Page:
April 22, 2021

Babcock Ranch joins competition for Edison innovation award

By: Vicki Parsons - IT


Apr 16, 2021

The community of Babcock Ranch is a finalist in the 2021 Edison Awards.

The new solar power-centered master community that straddles Lee and Charlotte County joins more than 130 companies — big and small — that were nominated for the Edison Best Products Awards.

Award winners in 14 categories will be announced Thursday. The Babcock community will host a day-long series of events on site that day for conference attendees.

The Edison awards began in 1987, recognizing excellence in new products, services, marketing, design, and leadership. Competitors are worldwide from startups to Fortune 500.

Babcock Ranch is a finalist as a game-changer in the category of sustainability. The 18,000-acre community was designed with solar power as a center piece along with low-energy design and preservation of native landscapes.

Topics covered on April 22 at Babcock include panel discussions on Black innovators, U.S. Sugar, the future of power and the future of active aging. Kitson and U.S. Sugar executives will participate. PBS journalist Miles O’Brien will moderate discussions.

Other products showcased in the finalists listing include a unusual range from household tools such as a bionic mop to new COVID-19 testing tools to a new zero calorie sugar, tip proof cookware, plants that detect heavy metals in water, forest fire prevention technology and new ocean mapping. Companies include many small startups but also big ones such as Google Maps and Avon.

Babcock Ranch is the local competitor. Unlike other large subdivisions in Florida, selected for their proximity to the coast, Babcock was selected almost 20 years ago as far from endangered coastal zones in former ranch and swamp lands. Developer Syd Kitson negotiated with the state to buy 92,000 acres but to build all homes and infrastructure on only 18,000 acres. The rest of the land was returned to the state for preservation. This radical move prevented the piecemeal development of the family-owned property that was poised to change hands.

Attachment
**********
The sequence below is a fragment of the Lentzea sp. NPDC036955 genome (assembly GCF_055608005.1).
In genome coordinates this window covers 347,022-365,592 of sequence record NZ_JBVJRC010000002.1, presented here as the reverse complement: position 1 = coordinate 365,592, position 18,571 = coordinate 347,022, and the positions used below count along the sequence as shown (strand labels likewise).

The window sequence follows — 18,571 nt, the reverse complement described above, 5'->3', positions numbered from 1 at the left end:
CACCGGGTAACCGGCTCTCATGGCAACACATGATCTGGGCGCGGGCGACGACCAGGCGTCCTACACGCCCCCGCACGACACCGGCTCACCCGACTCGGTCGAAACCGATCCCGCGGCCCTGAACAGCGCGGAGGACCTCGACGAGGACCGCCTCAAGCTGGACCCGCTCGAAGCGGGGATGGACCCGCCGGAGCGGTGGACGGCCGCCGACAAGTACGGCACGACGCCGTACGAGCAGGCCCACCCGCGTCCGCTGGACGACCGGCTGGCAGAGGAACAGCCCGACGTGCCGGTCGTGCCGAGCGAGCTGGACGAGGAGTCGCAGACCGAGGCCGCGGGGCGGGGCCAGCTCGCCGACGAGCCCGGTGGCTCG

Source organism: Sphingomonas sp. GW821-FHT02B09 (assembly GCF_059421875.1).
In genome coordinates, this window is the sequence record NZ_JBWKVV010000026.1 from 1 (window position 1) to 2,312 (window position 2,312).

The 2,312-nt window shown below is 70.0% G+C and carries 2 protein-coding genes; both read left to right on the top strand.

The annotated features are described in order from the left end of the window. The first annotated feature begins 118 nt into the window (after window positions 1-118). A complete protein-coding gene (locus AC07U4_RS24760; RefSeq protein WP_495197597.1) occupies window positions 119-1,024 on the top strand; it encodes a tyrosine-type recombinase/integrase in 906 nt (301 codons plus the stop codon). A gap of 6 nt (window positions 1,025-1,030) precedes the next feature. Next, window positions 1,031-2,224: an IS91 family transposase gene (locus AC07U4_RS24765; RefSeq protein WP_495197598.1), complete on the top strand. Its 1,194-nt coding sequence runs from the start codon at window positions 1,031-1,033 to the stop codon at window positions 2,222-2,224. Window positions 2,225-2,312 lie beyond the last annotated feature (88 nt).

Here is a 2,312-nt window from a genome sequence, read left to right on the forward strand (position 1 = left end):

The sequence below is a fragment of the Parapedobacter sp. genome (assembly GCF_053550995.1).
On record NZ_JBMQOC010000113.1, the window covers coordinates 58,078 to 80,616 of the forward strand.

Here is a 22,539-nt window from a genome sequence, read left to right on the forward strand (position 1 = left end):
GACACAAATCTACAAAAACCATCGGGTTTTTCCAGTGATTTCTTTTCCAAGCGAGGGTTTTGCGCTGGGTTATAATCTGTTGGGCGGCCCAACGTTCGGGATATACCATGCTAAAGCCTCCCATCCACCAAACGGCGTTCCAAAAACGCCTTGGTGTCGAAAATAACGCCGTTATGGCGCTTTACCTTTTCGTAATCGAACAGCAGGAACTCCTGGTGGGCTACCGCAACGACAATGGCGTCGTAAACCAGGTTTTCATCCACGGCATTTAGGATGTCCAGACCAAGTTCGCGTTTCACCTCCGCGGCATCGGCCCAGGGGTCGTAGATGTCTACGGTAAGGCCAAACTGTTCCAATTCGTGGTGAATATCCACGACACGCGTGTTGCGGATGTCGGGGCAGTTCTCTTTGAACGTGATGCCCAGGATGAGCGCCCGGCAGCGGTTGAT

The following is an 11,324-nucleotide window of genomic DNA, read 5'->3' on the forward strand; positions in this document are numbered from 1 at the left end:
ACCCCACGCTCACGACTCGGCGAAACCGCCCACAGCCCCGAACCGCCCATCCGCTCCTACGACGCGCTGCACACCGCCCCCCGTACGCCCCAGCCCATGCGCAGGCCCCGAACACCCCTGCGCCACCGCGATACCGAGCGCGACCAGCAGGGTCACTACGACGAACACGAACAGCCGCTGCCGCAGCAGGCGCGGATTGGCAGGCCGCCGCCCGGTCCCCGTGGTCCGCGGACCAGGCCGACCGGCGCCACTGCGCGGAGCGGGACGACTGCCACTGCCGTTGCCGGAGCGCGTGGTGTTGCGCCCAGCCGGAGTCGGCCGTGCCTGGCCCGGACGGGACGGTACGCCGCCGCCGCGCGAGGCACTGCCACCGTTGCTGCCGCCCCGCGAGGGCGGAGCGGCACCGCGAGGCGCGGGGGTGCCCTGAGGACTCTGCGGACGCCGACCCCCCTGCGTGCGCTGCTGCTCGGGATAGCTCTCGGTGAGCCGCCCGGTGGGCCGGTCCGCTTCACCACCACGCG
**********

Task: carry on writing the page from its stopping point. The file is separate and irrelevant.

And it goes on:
Kitson persuaded Florida Power & Light to jump start its solar power plan by giving them the land at Babcock for the first 330,000 panels. By the time the Great Recession ended, solar power was getting cheaper and the panels were in place for the first homes in 2018. The utility has doubled its panels north of Babcock Ranch and uses the site to develop its knowledge of large-scale battery operation.

Babcock has a population of more than 2,300 now, but was designed for up to 50,000. Its design focuses on sustainability by gradually bringing in the basic shopping, entertainment and medical services that residents need. It also includes a charter school system. Babcock has promised rental apartments and assisted living facilities to encourage a diverse community. It already allows home owners to build rental units onto single-family buildings in some of the subdivisions.